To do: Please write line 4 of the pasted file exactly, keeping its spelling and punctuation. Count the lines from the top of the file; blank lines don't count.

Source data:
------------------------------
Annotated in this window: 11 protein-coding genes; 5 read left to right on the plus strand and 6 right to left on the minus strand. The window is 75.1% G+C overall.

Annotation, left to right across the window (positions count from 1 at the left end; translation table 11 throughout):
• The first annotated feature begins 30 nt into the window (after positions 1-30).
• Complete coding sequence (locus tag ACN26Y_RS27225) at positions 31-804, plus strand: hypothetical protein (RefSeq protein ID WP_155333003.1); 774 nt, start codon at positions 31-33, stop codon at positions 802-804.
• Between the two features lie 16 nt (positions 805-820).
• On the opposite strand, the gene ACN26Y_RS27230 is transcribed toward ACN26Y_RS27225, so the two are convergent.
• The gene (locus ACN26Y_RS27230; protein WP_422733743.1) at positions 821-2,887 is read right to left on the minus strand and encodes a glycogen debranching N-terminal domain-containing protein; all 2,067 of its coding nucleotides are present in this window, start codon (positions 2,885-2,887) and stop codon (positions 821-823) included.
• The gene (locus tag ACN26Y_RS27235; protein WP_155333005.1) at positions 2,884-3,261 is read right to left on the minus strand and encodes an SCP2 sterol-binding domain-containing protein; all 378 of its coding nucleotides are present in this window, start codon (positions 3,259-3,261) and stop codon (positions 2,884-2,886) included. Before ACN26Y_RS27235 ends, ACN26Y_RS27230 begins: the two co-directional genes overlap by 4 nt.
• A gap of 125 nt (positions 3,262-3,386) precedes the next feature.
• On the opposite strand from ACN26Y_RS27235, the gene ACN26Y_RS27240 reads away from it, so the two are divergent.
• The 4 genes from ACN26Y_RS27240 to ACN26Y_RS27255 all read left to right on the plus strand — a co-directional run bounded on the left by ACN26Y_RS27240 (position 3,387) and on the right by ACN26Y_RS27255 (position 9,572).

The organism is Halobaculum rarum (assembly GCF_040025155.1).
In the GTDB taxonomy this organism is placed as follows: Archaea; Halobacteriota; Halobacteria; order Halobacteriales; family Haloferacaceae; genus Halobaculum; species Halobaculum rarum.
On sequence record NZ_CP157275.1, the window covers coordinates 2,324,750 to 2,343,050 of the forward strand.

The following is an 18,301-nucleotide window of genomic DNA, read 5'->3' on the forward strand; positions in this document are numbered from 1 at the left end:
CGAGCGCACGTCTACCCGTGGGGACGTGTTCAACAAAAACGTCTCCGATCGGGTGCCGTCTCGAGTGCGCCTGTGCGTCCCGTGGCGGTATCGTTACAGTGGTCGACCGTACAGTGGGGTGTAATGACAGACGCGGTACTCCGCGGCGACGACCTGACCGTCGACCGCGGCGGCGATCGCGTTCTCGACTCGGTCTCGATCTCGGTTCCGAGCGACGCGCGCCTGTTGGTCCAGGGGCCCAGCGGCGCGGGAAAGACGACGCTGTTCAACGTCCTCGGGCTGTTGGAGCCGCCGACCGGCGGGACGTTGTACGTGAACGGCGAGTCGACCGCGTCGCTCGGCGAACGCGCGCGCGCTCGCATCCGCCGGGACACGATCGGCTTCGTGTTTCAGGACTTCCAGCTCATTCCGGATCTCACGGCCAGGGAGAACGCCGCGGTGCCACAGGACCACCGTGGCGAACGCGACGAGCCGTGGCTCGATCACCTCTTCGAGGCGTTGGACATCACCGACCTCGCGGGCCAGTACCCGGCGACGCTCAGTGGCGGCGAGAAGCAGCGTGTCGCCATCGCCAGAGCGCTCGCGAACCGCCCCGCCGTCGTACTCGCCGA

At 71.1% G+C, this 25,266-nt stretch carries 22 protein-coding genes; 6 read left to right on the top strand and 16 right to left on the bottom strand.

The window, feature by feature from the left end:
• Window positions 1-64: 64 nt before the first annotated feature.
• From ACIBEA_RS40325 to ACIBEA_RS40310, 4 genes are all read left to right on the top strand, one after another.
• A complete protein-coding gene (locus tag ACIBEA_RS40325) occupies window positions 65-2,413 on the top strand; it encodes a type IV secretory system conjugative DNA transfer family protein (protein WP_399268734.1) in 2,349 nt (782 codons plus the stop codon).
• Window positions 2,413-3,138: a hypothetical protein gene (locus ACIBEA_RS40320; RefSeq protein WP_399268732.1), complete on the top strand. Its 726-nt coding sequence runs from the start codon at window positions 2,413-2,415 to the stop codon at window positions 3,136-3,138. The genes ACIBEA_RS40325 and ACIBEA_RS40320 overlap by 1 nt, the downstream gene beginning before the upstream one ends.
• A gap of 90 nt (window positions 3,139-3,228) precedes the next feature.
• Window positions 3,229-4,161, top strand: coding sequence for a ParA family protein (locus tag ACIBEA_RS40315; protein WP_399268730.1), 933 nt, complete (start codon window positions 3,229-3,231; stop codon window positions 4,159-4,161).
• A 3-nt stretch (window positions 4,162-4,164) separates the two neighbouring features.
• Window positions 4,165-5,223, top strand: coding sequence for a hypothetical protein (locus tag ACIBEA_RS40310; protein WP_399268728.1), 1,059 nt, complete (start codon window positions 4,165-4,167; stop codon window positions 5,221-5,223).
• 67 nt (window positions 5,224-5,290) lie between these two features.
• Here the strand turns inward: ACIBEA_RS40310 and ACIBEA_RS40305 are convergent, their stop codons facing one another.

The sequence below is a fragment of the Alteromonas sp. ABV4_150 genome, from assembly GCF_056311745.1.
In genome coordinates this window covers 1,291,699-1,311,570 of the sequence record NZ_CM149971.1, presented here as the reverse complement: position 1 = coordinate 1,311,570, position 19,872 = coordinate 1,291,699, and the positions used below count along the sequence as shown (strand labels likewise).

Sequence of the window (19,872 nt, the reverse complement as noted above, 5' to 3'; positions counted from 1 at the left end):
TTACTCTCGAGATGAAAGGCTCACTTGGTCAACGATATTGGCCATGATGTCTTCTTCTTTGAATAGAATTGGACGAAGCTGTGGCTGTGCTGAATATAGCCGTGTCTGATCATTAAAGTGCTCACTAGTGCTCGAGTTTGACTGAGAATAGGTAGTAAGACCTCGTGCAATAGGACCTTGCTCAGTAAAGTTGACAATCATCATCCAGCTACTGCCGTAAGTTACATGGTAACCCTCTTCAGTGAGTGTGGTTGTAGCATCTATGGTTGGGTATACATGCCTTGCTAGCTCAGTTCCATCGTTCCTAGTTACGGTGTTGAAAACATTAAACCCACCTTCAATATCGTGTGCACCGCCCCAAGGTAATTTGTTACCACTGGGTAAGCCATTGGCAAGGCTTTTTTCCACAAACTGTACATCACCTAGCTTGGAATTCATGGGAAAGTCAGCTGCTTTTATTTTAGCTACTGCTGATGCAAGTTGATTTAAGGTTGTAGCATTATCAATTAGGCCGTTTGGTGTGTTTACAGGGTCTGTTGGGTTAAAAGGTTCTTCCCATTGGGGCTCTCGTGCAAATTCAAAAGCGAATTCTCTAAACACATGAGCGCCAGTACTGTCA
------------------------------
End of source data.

• Complete coding sequence (locus tag ACN26Y_RS27225) at positions 31-804, plus strand: hypothetical protein (RefSeq protein ID WP_155333003.1); 774 nt, start codon at positions 31-33, stop codon at positions 802-804.